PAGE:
Just a little performance test of the latest ForceWare 177.92 BETA versus the latest ForceWare 177.83 WHQL using oZone3D.Net OpenGL Benchmarks Suite and Lightsmark2008:
|Release 177.83||Release 177.92||Difference|
|Soft Shadows Branching OFF||6054||5817||-4%|
|Soft Shadows Branching ON||10198||9542||-6.5%|
|FluidMark GeForce PhysX||9626||9579||-0.5%|
|FluidMark Software PhysX||1495||1503||0%|
Well… many websites have claimed that release 177.92 brings a boost in performance. Maybe in Direct3D (I also ran Aquamark and 3DMark2006 under WinXP and I didn’t see differences) under Vista. But in OpenGL, there is no performance gain.
Categories: Catalyst, Graphics Cards, OpenGL, Test Tags: catalyst 8.8, cinebench, fluidmark, furmark, graphics card, graphics driver, lightsmark 2008, opengl, performance, performance analysis, performance drop, radeon hd 3870, radeon hd 4850, radeon hd 4870
|Catalyst 8.8 graphics drivers have been released few days ago, and today, or better this evening I’ve done some tests with oZone3D.Net OpenGL Benchmarks and a Radeon HD 3870 (stock clocks). I also used Lightsmark 2008 in order to have another OpenGL 2.0 application to confirm oZone3D.Net OpenGL benchmarks.|
Here are the results, rather unexpected
|Catalyst 8.7||Catalyst 8.8||Diff|
|Soft Shadows Branching OFF||3384||2590||-23%|
|Soft Shadows Branching ON||4088||2993||-26%|
System Configuration: Core 2 Duo E8400 default clock, motherboard EVGA 790i Ultra SLI, 2Gb DDR3 1333, HIS Radeon HD 3870 default clocks, Catalyst 8.8 XP32, Windows XP SP2 32-bit.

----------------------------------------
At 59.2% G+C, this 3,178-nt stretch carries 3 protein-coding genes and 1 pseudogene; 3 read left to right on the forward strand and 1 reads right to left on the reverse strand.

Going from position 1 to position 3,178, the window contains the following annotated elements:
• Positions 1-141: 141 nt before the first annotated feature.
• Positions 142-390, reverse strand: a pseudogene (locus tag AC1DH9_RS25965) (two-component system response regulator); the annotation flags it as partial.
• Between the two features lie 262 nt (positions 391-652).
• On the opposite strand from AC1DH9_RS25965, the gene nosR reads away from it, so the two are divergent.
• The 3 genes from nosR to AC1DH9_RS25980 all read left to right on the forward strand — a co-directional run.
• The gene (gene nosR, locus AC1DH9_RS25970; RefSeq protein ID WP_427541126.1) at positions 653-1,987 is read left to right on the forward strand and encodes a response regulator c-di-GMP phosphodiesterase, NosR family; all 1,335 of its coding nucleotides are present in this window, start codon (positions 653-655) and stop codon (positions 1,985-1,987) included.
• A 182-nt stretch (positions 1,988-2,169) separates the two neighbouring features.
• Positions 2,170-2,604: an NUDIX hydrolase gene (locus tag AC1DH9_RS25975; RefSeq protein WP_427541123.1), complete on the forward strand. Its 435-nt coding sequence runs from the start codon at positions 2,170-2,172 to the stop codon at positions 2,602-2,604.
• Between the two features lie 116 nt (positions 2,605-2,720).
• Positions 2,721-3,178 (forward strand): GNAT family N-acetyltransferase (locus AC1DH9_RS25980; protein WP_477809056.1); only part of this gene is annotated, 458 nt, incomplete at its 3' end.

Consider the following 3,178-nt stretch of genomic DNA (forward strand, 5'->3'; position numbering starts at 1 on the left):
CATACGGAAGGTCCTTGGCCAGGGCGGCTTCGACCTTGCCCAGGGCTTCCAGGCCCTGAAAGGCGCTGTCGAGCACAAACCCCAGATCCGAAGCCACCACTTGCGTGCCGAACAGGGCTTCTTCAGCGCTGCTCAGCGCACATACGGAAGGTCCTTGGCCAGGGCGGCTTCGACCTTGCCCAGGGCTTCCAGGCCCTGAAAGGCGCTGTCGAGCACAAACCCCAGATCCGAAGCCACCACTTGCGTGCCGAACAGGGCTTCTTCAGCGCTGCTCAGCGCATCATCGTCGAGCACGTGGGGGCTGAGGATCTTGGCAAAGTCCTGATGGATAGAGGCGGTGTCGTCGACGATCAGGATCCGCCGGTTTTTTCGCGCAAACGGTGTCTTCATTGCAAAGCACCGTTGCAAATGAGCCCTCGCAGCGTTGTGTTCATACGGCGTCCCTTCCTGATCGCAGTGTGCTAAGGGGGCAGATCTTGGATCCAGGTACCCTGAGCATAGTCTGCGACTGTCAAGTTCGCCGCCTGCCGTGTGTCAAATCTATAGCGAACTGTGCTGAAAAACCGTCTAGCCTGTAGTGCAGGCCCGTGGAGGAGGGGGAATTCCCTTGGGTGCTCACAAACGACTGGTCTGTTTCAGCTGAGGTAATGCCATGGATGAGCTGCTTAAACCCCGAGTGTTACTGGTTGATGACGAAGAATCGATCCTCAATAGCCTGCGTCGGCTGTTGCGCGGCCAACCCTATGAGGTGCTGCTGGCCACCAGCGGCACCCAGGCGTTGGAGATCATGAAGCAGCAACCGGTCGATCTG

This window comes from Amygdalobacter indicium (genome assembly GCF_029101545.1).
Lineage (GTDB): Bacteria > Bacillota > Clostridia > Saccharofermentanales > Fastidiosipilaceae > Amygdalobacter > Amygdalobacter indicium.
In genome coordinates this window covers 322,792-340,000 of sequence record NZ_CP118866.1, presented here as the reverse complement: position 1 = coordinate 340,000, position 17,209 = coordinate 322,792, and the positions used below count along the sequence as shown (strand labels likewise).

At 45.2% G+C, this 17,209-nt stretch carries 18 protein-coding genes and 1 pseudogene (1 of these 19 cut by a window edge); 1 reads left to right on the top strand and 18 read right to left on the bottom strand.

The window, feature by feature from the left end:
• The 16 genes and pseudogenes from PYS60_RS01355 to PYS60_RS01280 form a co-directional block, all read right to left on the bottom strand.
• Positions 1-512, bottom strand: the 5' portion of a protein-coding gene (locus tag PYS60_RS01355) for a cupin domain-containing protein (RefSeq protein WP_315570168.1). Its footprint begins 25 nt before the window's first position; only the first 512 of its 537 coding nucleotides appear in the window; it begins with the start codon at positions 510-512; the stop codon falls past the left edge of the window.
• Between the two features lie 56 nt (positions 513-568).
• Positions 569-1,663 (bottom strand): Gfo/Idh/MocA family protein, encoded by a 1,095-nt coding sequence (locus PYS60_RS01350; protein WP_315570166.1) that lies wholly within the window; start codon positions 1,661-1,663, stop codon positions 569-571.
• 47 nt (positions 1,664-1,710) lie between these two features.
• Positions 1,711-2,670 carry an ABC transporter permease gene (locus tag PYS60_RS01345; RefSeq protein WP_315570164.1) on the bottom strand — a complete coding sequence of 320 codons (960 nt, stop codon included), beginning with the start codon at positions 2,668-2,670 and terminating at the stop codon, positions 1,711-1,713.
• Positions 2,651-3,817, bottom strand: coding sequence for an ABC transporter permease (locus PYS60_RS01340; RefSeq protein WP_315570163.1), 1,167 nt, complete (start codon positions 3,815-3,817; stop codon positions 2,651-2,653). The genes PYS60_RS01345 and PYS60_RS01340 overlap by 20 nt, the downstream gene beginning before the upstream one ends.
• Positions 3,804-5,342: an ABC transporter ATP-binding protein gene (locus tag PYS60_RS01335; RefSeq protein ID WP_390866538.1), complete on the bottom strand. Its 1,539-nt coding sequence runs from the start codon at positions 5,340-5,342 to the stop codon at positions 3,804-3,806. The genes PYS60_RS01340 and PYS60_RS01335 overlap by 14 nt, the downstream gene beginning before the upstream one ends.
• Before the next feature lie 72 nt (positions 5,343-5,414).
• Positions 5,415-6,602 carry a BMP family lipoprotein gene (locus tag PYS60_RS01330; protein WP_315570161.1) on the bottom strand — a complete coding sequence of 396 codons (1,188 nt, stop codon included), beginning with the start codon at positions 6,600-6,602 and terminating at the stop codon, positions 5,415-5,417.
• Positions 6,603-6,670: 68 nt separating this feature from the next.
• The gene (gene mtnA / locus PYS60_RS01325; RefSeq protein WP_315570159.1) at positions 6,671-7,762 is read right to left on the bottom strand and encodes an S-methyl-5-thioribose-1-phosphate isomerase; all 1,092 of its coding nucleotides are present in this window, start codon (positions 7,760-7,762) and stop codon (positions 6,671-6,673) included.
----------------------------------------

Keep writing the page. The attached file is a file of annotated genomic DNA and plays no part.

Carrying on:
Global Performance Drop: 18%. OpenGL performance tumbled by around 26% in dynamic branching (soft shadows), around 23% in vertex processing (surface deformer) and around 4% in Lightsmark 2008. Only FurMark takes advantage of Catalyst 8.8 with a little 4% of performance boost. FurMark makes an intensive use of texture fetching and blending (ROPs) and maybe ATI has improved something in this part of Catalyst. But as said hereafter, Expreview has noticed a performance drop with a Radeon HD 4850 and FurMark. I don’t have such a radeon and then I can’t confirm this last result but FurMark score is somewhat weird…
Expreview on his side, has tested the Catalyst 8.8 with an ATI Radeon HD 4850 and compared to Catalyst 8.7, the new driver boosts the performance in games. If you have a Radeon HD 4850, Expreview recommends you update to Catalyst 8.8. But if you look at the results more seriously, you can notice that scores are boosted mainly for DirectX 10 titles. In other OpenGL or DirectX 9 titles, there is no or a little boost only. And with FurMark, Expreview has the same kind of performance drop I had with the HD 3870.
TweakTown in his Catalyst 8.8 review has also experienced a severe OpenGL performance drop with Radeon HD 3870 and Cinebench, the OpenGL benchmark derived from Cinema 4D. The Radeon HD 4870 has a drop too but less important.
Conclusion: for OpenGL applications that are performance focused, it’s better to not use Catalyst 8.8. In some cases, Catalyst 8.8 brings a little boost only and in other cases, a dramatic drop is noticed.
If you have some interesting results with OpenGL applications, do no hesitate to post a comment!
The chaps overs at Phoronix have analyzed the performance of the Radeon HD 4850 under Linux.
Read the complete article HERE.
While the ATI Radeon HD 4800 series was greeted with same-day Linux support, this first-cut Linux support clearly isn’t as well optimized as the Windows driver.
Alternatively, to this point they may have spent all of their resources tuning the DirectX performance and have forgone tuning the OpenGL side.
What’s the explanation for the Radeon HD 4850 on Linux falling so far behind their competitors? According to AMD engineers the Linux driver has yet to be well optimized.